Critical reaction, too, was delightful for both the film as a comedy classic, and the emergence of a new, fully-formed star. The New York Times critic Caryn James described Winonaâ€™s character as â€˜the most intelligent comic portrayalâ€™ in the movie, while another New York Times writer, Janet Maslin, thought that Winonaâ€™s Lydia drifting in and out throughout the movie was â€˜much creepier than the ghosts themselves.â€™ An observation shared by Glen Shadix who played Otho, one of the Deetzes arty friends from New York. â€˜It was no secret that Winona was at the beginning of a major career,â€™ he today recalls. â€˜She was the most possessed and charming 15-year-old Iâ€™d ever met. This kid had projects in development and could come up with a movie idea and pitch it from beginning to end in the time it took to eat a tossed salad during lunch in the commissary. And she didnâ€™t have a â€œslick child actorâ€ bone in her body.â€™
From Chapter 5: Que Sera, Sera
About Winonaâ€™s ill health during the filming of Great Balls of Fireâ€¦
â€˜It was awful,â€™ shudders Winona. â€˜I couldnâ€™t sleep or eat or anything. I was on these penicillin-type drugs. Finally they brought a doctor in to give me a shot, and even he was freaked out. He thought the whole film depended on me surviving. he had this horse needle and he was so nervous that he kept missing the veins on my arms. So finally he just jerked it out of my arm and without even telling me, gave me a shot in the butt!â€™ It was, she said, â€˜my only vivid memory of London.â€™
About the real Myra Lewis praising Winonaâ€™s performance in the filmâ€¦
Myra, too, was full of praise for Winonaâ€™s performance. The two met when Myra was invited to attend one of the screenings of the dailies. It was where Winona, dressed in a Brady Boys T-shirt and jeans, would normally sit behind Jim McBride with her hands on his shoulders, and Dennis Quaid would slip into the chair behind her, to ease her onto his lap. Even attending journalists were quick to point out the closeness. â€˜Whether she canâ€™t keep her hands off the guys or they canâ€™t keep theirs off her, she and her director and her co-star remain in pretty constant physical contact whenever theyâ€™re in the same room.â€™
But the day she watched Myra watching her, she was understandably nervous. â€˜We were showing her some stuff where he was picking her up from school and says â€œIâ€™m gonna marry you.â€ I looked over and she was crying, and I was so scared because I didnâ€™t know what she was crying about. I didnâ€™t know if she was crying because I was a bad actress or that it was so real. And then she turned to me, and hugged me, and said â€œYouâ€™re a gift from God.â€ It was probably the most amazing feeling that Iâ€™ve ever had in connection with acting.â€™ Equally astonishing, noted Premiere magazine, was â€˜how precisely this young actress, this girl born in 1971, conveys the way thirteen year old girls looked at the boys in the â€˜50s â€“ whisperingly, if you will, with their mouths, but purely.â€™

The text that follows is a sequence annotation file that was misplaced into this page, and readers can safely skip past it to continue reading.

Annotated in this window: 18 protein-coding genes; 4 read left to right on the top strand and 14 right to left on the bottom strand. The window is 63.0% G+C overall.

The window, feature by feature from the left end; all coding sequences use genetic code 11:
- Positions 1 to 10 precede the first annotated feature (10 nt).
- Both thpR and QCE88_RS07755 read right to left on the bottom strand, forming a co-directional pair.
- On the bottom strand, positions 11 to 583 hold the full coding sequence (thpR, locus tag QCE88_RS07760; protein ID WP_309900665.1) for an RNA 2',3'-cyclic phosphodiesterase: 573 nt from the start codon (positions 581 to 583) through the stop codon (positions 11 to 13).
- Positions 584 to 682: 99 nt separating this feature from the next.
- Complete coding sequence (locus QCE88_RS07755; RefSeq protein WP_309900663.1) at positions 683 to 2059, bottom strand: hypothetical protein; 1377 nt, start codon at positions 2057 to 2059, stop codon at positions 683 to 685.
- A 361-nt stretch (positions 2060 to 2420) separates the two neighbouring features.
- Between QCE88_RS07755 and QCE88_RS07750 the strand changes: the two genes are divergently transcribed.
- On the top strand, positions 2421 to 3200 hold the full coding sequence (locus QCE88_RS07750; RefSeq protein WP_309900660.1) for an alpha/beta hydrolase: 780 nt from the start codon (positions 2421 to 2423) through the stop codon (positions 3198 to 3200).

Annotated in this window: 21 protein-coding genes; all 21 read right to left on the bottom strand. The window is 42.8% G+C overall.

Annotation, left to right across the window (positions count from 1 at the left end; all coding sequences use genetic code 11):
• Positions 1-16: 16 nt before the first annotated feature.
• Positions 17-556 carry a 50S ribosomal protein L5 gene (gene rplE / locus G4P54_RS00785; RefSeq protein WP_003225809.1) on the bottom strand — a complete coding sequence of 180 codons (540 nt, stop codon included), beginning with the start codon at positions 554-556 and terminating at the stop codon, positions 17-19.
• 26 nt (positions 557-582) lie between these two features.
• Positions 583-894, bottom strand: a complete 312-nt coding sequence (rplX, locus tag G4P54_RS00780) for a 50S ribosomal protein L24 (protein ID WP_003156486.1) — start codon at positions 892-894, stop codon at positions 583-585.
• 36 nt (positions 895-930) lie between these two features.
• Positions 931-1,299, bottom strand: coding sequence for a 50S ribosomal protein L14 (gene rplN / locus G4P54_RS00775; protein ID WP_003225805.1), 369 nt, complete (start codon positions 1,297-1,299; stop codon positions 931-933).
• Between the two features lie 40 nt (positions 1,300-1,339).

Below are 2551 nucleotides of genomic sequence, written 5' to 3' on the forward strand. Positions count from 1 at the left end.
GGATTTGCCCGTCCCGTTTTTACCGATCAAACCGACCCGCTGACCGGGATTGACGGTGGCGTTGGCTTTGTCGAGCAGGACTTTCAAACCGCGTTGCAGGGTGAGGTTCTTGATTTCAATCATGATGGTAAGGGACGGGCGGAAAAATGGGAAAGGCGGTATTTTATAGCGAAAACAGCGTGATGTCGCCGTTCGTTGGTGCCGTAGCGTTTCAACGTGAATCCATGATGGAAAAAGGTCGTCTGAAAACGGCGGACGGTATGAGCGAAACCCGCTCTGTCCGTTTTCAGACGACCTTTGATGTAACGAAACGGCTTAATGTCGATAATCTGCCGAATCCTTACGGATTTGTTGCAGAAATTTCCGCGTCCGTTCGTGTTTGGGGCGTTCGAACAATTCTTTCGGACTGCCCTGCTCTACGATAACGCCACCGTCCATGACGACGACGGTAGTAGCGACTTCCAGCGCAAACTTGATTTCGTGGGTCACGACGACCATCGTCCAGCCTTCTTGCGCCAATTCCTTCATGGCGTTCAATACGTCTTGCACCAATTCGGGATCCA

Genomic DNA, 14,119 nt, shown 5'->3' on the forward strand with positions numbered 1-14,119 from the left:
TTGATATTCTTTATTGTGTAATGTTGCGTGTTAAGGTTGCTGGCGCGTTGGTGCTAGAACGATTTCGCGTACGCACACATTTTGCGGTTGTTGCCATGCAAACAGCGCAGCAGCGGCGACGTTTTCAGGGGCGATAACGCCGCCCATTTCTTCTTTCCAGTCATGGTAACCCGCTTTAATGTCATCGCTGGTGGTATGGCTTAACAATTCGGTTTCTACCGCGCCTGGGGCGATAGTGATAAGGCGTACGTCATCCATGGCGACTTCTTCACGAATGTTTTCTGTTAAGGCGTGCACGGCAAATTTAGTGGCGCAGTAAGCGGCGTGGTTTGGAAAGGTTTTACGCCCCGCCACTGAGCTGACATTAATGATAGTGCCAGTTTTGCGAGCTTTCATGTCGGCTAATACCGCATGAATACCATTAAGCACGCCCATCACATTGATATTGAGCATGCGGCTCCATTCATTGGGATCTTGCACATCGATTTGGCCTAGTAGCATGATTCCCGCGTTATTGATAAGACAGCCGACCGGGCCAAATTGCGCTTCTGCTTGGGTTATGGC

From Chapter 8: Adult Roles
About Winonaâ€™s nude scene cut from Bram Stokerâ€™s Draculaâ€¦
Winona, however, took pains to ensure that the erotic connection was not so uncontrollable that she would completely abandon herself to passion. In one scene, for example, when Mina tears wildly at her bodice as she writhes in the vampireâ€™s embrace, her clothing remains firmly adhered to her body. But for another, seen by your narrator on a workprint video, and cut from the campfire sequence of the final movie, the script demanded she seductively pulls open her corset to induce Van Helsing (Hopkins) into caressing her bare breast and kissing her nipple. But with her face far-off camera, the moment is never more than insinuated it is Winona.
Besides â€˜I wonâ€™t do nudityâ€™ she repeated. It was even written in her contract to prove it. But if she was breaking her own cardinal rule to appear semi-nude, she had her reasons. â€˜When you go through the whole process of becoming a vampire, you try to get everything off you. You become very animalistic, and an animal wouldnâ€™t want to be in a corset. Thatâ€™s why I was pulling on my clothing. There was a lot of footage, which they didnâ€™t use, where I wasnâ€™t doing that. It looks now as if that was all I was doing, when there were maybe two moments that I did.â€™
Obviously, continues Winona, â€˜exposing yourself, just in general, is difficult. But when youâ€™re working with people like Francis and Michael Ballhaus (the cinematographer) and our incredible camera crew, itâ€™s a lot easier than working with real strangers. Everybody was protective; there was no gawking. It wasnâ€™t an atmosphere where you felt unsafe. It was very respectful.â€™
Although Nigelâ€™s biography of Winona has been unavailable for some years, it is now available again as an eBook from Amazon UK and Amazon USÂ and is soon to be made available as a Print On Demand (POD) version for those who would prefer a print book to a digital version! For further information where to buy the ebook version, visit Nigelâ€™s website at www.nigelgoodall.co.ukÂ